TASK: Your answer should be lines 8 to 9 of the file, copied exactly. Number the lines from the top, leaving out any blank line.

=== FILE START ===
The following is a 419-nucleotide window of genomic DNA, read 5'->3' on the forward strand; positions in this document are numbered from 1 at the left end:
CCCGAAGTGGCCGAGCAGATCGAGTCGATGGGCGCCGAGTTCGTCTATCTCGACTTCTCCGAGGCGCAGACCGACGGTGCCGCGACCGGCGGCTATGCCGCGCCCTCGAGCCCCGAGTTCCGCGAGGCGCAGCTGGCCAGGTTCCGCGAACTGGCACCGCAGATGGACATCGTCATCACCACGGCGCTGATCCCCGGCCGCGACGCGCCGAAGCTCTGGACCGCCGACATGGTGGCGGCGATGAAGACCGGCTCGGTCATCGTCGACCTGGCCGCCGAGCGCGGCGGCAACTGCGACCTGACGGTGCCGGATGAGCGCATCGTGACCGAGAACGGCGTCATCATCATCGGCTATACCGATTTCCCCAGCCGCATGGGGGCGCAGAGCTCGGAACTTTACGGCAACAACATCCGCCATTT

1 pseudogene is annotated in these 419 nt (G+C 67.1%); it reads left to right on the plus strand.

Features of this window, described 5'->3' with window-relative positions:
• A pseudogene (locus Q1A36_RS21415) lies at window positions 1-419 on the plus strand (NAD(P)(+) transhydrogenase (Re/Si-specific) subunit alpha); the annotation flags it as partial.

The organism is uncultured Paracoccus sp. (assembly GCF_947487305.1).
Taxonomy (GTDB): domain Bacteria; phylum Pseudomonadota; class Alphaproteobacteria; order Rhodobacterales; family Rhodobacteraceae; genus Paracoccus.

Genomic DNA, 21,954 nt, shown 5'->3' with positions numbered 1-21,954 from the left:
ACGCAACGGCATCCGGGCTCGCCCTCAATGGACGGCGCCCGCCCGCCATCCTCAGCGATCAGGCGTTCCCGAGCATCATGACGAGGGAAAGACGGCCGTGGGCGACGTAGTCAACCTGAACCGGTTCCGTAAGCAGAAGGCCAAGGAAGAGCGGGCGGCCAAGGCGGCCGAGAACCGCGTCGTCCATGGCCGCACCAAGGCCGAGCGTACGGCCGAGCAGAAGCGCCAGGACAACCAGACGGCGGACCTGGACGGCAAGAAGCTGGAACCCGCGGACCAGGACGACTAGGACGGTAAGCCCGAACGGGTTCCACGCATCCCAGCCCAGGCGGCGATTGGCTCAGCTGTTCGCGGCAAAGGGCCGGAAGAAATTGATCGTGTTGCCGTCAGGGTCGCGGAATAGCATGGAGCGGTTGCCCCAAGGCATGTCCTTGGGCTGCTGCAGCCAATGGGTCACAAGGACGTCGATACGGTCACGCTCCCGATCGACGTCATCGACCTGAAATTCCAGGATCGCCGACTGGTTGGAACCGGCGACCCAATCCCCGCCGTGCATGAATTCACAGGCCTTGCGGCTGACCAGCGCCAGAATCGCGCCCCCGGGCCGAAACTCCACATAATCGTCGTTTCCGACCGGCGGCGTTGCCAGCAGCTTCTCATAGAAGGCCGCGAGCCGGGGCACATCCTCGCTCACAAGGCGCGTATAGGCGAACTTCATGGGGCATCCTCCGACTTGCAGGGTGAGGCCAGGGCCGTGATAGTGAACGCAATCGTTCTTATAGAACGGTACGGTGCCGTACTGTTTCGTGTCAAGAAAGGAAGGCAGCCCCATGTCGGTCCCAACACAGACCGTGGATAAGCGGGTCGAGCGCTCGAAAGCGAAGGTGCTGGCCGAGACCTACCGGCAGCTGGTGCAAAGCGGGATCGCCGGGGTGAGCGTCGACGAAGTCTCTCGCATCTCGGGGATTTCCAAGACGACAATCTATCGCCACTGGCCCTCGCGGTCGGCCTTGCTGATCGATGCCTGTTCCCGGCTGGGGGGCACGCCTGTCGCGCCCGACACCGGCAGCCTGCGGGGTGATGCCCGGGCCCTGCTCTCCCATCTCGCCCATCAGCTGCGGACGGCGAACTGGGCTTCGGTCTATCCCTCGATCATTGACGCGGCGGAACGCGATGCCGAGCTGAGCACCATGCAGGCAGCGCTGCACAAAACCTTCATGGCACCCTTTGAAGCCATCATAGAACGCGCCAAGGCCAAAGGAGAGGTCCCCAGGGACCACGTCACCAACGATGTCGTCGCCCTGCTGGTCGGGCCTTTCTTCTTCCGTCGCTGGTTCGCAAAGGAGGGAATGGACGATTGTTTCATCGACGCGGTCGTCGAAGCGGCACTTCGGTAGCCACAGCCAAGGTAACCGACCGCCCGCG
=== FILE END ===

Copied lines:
Genomic DNA, 21,954 nt, shown 5'->3' with positions numbered 1-21,954 from the left:
ACGCAACGGCATCCGGGCTCGCCCTCAATGGACGGCGCCCGCCCGCCATCCTCAGCGATCAGGCGTTCCCGAGCATCATGACGAGGGAAAGACGGCCGTGGGCGACGTAGTCAACCTGAACCGGTTCCGTAAGCAGAAGGCCAAGGAAGAGCGGGCGGCCAAGGCGGCCGAGAACCGCGTCGTCCATGGCCGCACCAAGGCCGAGCGTACGGCCGAGCAGAAGCGCCAGGACAACCAGACGGCGGACCTGGACGGCAAGAAGCTGGAACCCGCGGACCAGGACGACTAGGACGGTAAGCCCGAACGGGTTCCACGCATCCCAGCCCAGGCGGCGATTGGCTCAGCTGTTCGCGGCAAAGGGCCGGAAGAAATTGATCGTGTTGCCGTCAGGGTCGCGGAATAGCATGGAGCGGTTGCCCCAAGGCATGTCCTTGGGCTGCTGCAGCCAATGGGTCACAAGGACGTCGATACGGTCACGCTCCCGATCGACGTCATCGACCTGAAATTCCAGGATCGCCGACTGGTTGGAACCGGCGACCCAATCCCCGCCGTGCATGAATTCACAGGCCTTGCGGCTGACCAGCGCCAGAATCGCGCCCCCGGGCCGAAACTCCACATAATCGTCGTTTCCGACCGGCGGCGTTGCCAGCAGCTTCTCATAGAAGGCCGCGAGCCGGGGCACATCCTCGCTCACAAGGCGCGTATAGGCGAACTTCATGGGGCATCCTCCGACTTGCAGGGTGAGGCCAGGGCCGTGATAGTGAACGCAATCGTTCTTATAGAACGGTACGGTGCCGTACTGTTTCGTGTCAAGAAAGGAAGGCAGCCCCATGTCGGTCCCAACACAGACCGTGGATAAGCGGGTCGAGCGCTCGAAAGCGAAGGTGCTGGCCGAGACCTACCGGCAGCTGGTGCAAAGCGGGATCGCCGGGGTGAGCGTCGACGAAGTCTCTCGCATCTCGGGGATTTCCAAGACGACAATCTATCGCCACTGGCCCTCGCGGTCGGCCTTGCTGATCGATGCCTGTTCCCGGCTGGGGGGCACGCCTGTCGCGCCCGACACCGGCAGCCTGCGGGGTGATGCCCGGGCCCTGCTCTCCCATCTCGCCCATCAGCTGCGGACGGCGAACTGGGCTTCGGTCTATCCCTCGATCATTGACGCGGCGGAACGCGATGCCGAGCTGAGCACCATGCAGGCAGCGCTGCACAAAACCTTCATGGCACCCTTTGAAGCCATCATAGAACGCGCCAAGGCCAAAGGAGAGGTCCCCAGGGACCACGTCACCAACGATGTCGTCGCCCTGCTGGTCGGGCCTTTCTTCTTCCGTCGCTGGTTCGCAAAGGAGGGAATGGACGATTGTTTCATCGACGCGGTCGTCGAAGCGGCACTTCGGTAGCCACAGCCAAGGTAACCGACCGCCCGCG